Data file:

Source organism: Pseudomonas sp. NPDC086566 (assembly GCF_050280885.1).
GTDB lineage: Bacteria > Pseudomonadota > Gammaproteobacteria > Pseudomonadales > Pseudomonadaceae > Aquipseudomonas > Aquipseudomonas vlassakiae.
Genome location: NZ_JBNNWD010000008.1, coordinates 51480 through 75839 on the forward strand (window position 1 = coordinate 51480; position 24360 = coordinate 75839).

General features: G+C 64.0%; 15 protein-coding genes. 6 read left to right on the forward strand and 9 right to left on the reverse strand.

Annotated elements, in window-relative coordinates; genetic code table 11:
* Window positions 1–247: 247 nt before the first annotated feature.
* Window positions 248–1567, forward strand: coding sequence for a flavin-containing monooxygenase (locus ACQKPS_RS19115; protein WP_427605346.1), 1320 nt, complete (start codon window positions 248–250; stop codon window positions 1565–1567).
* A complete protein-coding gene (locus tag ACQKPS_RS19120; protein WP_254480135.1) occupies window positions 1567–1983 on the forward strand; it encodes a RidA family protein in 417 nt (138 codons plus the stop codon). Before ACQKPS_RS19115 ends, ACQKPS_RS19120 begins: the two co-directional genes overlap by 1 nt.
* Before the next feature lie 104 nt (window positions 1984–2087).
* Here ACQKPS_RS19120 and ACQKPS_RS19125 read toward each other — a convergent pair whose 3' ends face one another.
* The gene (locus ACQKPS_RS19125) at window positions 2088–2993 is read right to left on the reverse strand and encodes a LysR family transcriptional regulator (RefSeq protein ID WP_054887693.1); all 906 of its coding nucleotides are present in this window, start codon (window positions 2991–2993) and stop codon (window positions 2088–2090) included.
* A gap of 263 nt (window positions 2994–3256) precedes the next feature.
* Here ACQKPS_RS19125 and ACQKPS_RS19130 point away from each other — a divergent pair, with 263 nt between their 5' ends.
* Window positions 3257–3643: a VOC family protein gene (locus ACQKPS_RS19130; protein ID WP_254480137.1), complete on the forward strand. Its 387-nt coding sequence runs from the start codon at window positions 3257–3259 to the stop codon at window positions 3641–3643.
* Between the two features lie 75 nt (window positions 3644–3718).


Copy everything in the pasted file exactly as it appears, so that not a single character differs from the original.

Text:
Source organism: Pseudomonas sp. NPDC086566 (assembly GCF_050280885.1).
GTDB lineage: Bacteria > Pseudomonadota > Gammaproteobacteria > Pseudomonadales > Pseudomonadaceae > Aquipseudomonas > Aquipseudomonas vlassakiae.
Genome location: NZ_JBNNWD010000008.1, coordinates 51480 through 75839 on the forward strand (window position 1 = coordinate 51480; position 24360 = coordinate 75839).

General features: G+C 64.0%; 15 protein-coding genes. 6 read left to right on the forward strand and 9 right to left on the reverse strand.

Annotated elements, in window-relative coordinates; genetic code table 11:
* Window positions 1–247: 247 nt before the first annotated feature.
* Window positions 248–1567, forward strand: coding sequence for a flavin-containing monooxygenase (locus ACQKPS_RS19115; protein WP_427605346.1), 1320 nt, complete (start codon window positions 248–250; stop codon window positions 1565–1567).
* A complete protein-coding gene (locus tag ACQKPS_RS19120; protein WP_254480135.1) occupies window positions 1567–1983 on the forward strand; it encodes a RidA family protein in 417 nt (138 codons plus the stop codon). Before ACQKPS_RS19115 ends, ACQKPS_RS19120 begins: the two co-directional genes overlap by 1 nt.
* Before the next feature lie 104 nt (window positions 1984–2087).
* Here ACQKPS_RS19120 and ACQKPS_RS19125 read toward each other — a convergent pair whose 3' ends face one another.
* The gene (locus ACQKPS_RS19125) at window positions 2088–2993 is read right to left on the reverse strand and encodes a LysR family transcriptional regulator (RefSeq protein ID WP_054887693.1); all 906 of its coding nucleotides are present in this window, start codon (window positions 2991–2993) and stop codon (window positions 2088–2090) included.
* A gap of 263 nt (window positions 2994–3256) precedes the next feature.
* Here ACQKPS_RS19125 and ACQKPS_RS19130 point away from each other — a divergent pair, with 263 nt between their 5' ends.
* Window positions 3257–3643: a VOC family protein gene (locus ACQKPS_RS19130; protein ID WP_254480137.1), complete on the forward strand. Its 387-nt coding sequence runs from the start codon at window positions 3257–3259 to the stop codon at window positions 3641–3643.
* Between the two features lie 75 nt (window positions 3644–3718).